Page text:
|REDDY AND RABUKA: File pic ex Fiji Times.|
"The failed political ambitions of Reddy are a key piece in the puzzle of why Fiji has suffered so much in the last decade."-George Williams.
In the Eye of the Storm: Jai Ram Reddy and the politics of postcolonial Fiji’ was launched in Canberra on 15 December by eminent constitutional lawyer George Williams, Anthony Mason Professor of Law at the University of New South Wales. He is highly respected in Fiji as one of the leading counsels in the famous Chandrika Prasad case which is internationally recognised as setting the benchmark for judging the success of coup.
Professor Brij Lal, in reply, spoke about the process and perils of writing history, historical amnesia among his people and the fading away of history from school curricula in Fiji. He reiterated the conclusion of his book that if the Rabuka-Reddy project of political cooperation had succeeded, Fiji would have been spared the turmoil it was later to encounter.
When Professor Lal alluded to a recent attack on him saying that the reason why Labour leader Mahendra Chaudhry comes out in the book the way he does is because FLP victory in 1999 prevented Lal from becoming the Vice President of Fiji,' the audience laughed at this blatant untruth. As Dr Lal writes in the book, the person in consideration was Sir Moti Tikaram, who confirmed it to Dr Lal.
The book has been widely praised a singular contribution to understanding the dynamics of postcolonial Fiji .
Herein is the speech of Professor Williams: “It is a pleasure to be here tonight to launch Brij Lal’s latest book. I am a relative newcomer to Fiji. Sadly, I have never been to the islands for pleasure, only business, and often for the wrong reasons.
"My first contact came in 2000 when, in the wake of the George Speight coup attempt, I received an unusual call at my office at the ANU law school. I was asked if I would travel to Fiji to argue that the George Speight coup, and the military takeover that followed, breached the 1997 constitution.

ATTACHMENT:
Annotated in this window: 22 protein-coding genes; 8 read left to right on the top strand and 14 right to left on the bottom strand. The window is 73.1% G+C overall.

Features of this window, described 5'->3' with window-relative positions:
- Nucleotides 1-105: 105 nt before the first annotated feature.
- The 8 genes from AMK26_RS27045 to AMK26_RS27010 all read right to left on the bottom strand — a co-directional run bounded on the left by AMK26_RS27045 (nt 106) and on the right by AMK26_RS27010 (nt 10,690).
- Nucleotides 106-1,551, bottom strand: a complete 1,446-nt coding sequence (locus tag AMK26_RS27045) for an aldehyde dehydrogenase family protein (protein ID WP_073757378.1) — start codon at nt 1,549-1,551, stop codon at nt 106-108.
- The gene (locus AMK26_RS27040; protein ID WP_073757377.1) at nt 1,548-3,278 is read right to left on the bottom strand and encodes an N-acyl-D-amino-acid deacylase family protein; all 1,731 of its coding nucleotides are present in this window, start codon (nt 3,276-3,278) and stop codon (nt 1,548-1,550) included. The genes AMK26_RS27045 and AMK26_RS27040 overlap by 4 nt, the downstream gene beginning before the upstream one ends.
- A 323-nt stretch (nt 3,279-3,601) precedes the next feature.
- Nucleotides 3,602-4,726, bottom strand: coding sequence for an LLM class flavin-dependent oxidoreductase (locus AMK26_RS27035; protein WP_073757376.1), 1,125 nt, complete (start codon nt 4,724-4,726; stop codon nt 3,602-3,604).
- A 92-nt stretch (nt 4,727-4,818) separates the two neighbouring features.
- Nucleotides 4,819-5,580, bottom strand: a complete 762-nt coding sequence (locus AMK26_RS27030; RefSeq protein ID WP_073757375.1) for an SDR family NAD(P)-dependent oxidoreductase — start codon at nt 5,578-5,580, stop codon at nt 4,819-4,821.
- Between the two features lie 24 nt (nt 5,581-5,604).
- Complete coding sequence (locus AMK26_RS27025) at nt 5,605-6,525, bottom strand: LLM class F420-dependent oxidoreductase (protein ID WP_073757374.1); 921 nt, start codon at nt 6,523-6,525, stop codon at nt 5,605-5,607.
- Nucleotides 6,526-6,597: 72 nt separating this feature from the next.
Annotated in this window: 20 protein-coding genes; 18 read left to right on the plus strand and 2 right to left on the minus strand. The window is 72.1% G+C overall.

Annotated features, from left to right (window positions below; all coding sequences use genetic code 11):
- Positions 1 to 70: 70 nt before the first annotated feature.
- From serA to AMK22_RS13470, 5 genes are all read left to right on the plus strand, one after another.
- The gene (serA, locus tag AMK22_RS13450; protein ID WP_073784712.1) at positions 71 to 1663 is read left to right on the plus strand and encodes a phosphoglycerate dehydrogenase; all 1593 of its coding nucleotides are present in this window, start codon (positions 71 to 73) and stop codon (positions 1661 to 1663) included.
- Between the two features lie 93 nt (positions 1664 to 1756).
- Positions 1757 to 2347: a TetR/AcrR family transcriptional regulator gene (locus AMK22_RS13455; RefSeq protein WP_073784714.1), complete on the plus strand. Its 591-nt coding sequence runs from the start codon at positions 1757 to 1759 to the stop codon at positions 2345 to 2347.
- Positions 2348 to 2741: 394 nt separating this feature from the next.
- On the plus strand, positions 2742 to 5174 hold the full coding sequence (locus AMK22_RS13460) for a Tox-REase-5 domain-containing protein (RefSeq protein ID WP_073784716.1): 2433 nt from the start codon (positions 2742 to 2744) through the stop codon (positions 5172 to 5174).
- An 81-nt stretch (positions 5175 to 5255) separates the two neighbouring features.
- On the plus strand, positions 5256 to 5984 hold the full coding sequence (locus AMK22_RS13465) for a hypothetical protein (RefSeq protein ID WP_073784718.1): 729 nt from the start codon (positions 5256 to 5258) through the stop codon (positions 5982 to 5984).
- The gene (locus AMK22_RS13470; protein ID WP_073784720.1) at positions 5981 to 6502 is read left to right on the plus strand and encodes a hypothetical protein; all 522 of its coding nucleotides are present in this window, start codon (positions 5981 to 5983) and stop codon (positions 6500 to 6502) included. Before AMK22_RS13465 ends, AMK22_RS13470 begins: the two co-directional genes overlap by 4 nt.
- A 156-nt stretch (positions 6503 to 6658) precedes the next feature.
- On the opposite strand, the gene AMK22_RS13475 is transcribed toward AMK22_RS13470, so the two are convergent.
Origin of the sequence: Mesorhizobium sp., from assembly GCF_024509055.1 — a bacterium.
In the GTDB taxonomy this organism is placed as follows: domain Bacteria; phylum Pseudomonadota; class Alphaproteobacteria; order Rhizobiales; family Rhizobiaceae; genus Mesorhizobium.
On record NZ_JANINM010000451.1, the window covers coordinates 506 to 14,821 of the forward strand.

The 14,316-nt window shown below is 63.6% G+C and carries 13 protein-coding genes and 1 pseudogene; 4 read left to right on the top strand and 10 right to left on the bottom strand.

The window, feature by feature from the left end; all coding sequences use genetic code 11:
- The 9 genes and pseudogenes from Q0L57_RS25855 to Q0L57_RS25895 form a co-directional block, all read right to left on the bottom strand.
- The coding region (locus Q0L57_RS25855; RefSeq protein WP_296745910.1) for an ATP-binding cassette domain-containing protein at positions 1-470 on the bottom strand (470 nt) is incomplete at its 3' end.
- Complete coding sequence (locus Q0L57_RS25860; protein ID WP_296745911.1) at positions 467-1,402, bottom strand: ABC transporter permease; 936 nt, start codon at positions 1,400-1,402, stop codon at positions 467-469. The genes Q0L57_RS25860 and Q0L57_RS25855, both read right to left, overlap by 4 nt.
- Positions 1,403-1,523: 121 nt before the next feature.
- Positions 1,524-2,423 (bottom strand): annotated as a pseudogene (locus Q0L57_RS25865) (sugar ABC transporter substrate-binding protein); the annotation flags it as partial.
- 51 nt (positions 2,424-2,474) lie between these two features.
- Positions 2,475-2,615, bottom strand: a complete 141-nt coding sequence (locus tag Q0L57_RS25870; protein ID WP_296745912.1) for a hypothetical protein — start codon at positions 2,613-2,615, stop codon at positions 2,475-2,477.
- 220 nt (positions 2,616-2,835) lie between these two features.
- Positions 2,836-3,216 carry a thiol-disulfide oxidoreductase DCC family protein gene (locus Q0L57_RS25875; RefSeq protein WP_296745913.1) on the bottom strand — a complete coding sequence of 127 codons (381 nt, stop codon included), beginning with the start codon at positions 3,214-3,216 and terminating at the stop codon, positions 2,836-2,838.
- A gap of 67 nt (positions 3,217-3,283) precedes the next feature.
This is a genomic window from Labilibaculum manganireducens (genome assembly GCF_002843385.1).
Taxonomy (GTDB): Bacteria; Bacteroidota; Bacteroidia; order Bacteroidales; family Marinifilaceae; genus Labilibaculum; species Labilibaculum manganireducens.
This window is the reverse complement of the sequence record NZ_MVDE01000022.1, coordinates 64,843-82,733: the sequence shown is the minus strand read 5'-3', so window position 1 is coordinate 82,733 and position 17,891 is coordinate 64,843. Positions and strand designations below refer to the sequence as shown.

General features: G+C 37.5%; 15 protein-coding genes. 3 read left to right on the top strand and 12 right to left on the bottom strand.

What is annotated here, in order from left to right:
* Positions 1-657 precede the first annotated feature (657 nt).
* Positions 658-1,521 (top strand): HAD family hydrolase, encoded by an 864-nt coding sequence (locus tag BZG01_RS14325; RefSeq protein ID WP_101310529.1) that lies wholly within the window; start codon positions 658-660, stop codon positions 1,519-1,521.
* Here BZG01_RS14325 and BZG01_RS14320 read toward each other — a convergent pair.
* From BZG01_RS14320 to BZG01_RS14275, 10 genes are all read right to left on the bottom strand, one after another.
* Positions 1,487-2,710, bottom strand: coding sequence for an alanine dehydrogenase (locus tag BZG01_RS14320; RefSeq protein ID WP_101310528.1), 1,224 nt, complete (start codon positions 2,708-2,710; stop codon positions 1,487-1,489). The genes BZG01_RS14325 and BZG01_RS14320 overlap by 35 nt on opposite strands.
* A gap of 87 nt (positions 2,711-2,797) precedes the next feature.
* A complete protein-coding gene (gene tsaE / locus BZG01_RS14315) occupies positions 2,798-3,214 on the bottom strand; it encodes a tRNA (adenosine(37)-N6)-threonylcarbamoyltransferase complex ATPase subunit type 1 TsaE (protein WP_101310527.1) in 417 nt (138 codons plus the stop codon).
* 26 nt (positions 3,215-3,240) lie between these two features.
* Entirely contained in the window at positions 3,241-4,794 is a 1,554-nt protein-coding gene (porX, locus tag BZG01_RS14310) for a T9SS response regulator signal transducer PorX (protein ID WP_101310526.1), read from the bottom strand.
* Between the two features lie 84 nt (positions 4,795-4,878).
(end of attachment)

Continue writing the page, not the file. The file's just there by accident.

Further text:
"After some thought, I accepted the brief, and spent much of the next year in and out of Fiji working on the case with a formidable team of local lawyers and others including prominent international QC Geoffrey Robertson.
"After hearings in the High Court and Court of Appeal, the case was won. It was the first such victory in a domestic court in overturning a coup in world history. Unfortunately, of course, the result proved only to be a temporary victory of the rule of law and democracy in Fiji, and more recent events have once again proved the vulnerable state of those principles.
"My interest has been so fixed on the last decade of events in Fiji that I have neglected my own understanding of Fijian political history. Given that, I was delighted when the opportunity came to launch this book.
"I was very happy to be asked to launch this book because of its author. I have never had any doubt about the authoritative work of Brij Lal in this field. Rarely has any one person been so intertwined with the telling of the story of a nation. It is, however, certainly the case here.
"Brij Lal has been prolific in telling the modern story of Fiji. His first book appeared in 1983 and, remarkably, the work I am launching tonight is his 37th. Two more are expected to follow next year.
"Even before I first visited Fiji in 2000, I was well aware of Brij Lal’s work. Then and since he has been rightly regarded as the leading writer of Fijian political history. As an academic, you would expect his books to be accurate and well researched. Indeed, there is no doubt that they are.
"In addition, what sets his work apart from others is that he writes with such honesty and insight into Fiji and its problems. He is able to the sympathetic yet open-minded, and writes with authority and courage. It is these qualities that make his works the best in the field.
"Given the way he writes, I was not surprised that he was deported last year from Fiji by the military regime. Brij Lal is willing to speak truth to power. His honesty and willingness to confront directly the problems of Fiji is fundamentally incompatible with the approach of the coup government.
"Brij Lal may have written 37 books, but this one is special. It is not only the product of a decade of research and writing, but it is subject, Jai Ram Reddy, is someone for whom Brij Lal has an undoubted sympathy.